Marcus Hayes: Can Alec Bohm really get over his ‘Hate this place’ faux pas? Others have. | Sports

To be fair, Alec Bohm just spoke on behalf of thousands of Philadelphia athletes who came before him.

As Bohm walked past shortstop Didi Gregorius after Bohm – a butcher at third base – made a routine play, cameras caught him muttering, “I [expletive] hate this place. Know this: Bohm at this time spoke for Mike Schmidt and Scott Rolen and Ben Simmons and Carson Wentz and, at least occasionally, Eric Lindros.

And, oh, about 5,000 more.

Bohm had made two mistakes, and he would make another, but by then he had made a routine play and he had been mockingly acclaimed for doing so. It was a predictable crowd reaction and a well-deserved humiliation.

Dozens of athletes have complained about Philadelphia fans, but this? It was different. He said the quiet part out loud.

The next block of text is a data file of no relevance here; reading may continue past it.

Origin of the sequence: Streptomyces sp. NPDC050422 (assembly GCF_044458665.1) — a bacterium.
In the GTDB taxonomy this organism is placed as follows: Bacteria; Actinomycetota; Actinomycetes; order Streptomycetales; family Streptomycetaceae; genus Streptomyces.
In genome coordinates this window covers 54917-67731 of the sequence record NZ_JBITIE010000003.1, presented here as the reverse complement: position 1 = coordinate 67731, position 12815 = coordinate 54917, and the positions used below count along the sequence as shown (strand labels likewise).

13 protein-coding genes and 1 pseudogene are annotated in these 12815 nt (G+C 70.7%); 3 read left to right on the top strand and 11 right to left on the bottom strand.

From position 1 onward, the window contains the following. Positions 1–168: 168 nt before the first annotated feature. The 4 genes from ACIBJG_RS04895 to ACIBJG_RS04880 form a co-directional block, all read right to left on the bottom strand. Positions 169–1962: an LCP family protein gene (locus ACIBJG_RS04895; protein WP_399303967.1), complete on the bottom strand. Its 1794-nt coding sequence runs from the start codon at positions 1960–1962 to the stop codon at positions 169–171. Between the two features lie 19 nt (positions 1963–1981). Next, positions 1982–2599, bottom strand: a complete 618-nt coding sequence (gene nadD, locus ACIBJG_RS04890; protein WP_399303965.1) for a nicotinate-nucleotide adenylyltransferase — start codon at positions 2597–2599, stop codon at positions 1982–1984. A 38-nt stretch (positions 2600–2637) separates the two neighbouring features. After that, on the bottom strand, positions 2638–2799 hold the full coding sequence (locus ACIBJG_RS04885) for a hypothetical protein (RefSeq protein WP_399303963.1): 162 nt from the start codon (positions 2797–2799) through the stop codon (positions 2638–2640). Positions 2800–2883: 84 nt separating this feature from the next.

It wasn’t a complaint; it was the indictment of a demanding city, of a frustrated region. He insulted the very marrow, the guts, the soul of the fanbase who consider themselves the best on the planet.

Nothing like this had ever been said before; never. Not “For whom, for what?” Not “If we don’t, we don’t.” Not “baseball heaven”.

How do you come back?

Limit the damage. It’s like that. Immediate and emergency damage control.

As soon as the game ended, Bohm was waiting at his locker to tell the world he was sorry. His veteran teammates told him he had a chance to save his career in Philadelphia, and he listened. He wore a hair shirt, beat himself up, and mortified his character until he oozed blood on the carpet.

It was a face-saving masterstroke. If Hillary Clinton had hated herself the way Bohm hated herself, the past six years could have been very different.

Was Bohm’s apology sincere? Perhaps. Bohm may have been sorry for saying it, but more likely Bohm was sorry for getting caught.